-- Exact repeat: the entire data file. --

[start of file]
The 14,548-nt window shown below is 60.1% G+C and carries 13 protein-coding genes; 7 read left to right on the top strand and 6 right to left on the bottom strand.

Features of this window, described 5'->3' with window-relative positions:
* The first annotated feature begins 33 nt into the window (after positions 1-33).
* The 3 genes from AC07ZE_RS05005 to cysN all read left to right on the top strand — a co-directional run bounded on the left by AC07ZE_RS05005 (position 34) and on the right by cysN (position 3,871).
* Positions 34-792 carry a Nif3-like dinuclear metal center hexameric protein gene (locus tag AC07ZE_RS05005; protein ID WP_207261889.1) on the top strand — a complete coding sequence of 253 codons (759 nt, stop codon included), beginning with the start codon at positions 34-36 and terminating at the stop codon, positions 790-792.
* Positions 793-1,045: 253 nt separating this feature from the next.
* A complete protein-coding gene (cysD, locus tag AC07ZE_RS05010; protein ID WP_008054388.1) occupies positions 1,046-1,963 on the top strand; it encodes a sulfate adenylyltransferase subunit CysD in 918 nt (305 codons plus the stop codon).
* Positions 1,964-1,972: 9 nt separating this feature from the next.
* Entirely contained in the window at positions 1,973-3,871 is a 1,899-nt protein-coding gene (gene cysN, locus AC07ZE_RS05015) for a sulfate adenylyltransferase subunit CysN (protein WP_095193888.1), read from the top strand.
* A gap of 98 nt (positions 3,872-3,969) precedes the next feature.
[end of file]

The 14,548-nt window shown below is 60.1% G+C and carries 13 protein-coding genes; 7 read left to right on the top strand and 6 right to left on the bottom strand.

Features of this window, described 5'->3' with window-relative positions:
* The first annotated feature begins 33 nt into the window (after positions 1-33).
* The 3 genes from AC07ZE_RS05005 to cysN all read left to right on the top strand — a co-directional run bounded on the left by AC07ZE_RS05005 (position 34) and on the right by cysN (position 3,871).
* Positions 34-792 carry a Nif3-like dinuclear metal center hexameric protein gene (locus tag AC07ZE_RS05005; protein ID WP_207261889.1) on the top strand — a complete coding sequence of 253 codons (759 nt, stop codon included), beginning with the start codon at positions 34-36 and terminating at the stop codon, positions 790-792.
* Positions 793-1,045: 253 nt separating this feature from the next.
* A complete protein-coding gene (cysD, locus tag AC07ZE_RS05010; protein ID WP_008054388.1) occupies positions 1,046-1,963 on the top strand; it encodes a sulfate adenylyltransferase subunit CysD in 918 nt (305 codons plus the stop codon).
* Positions 1,964-1,972: 9 nt separating this feature from the next.
* Entirely contained in the window at positions 1,973-3,871 is a 1,899-nt protein-coding gene (gene cysN, locus AC07ZE_RS05015) for a sulfate adenylyltransferase subunit CysN (protein WP_095193888.1), read from the top strand.
* A gap of 98 nt (positions 3,872-3,969) precedes the next feature.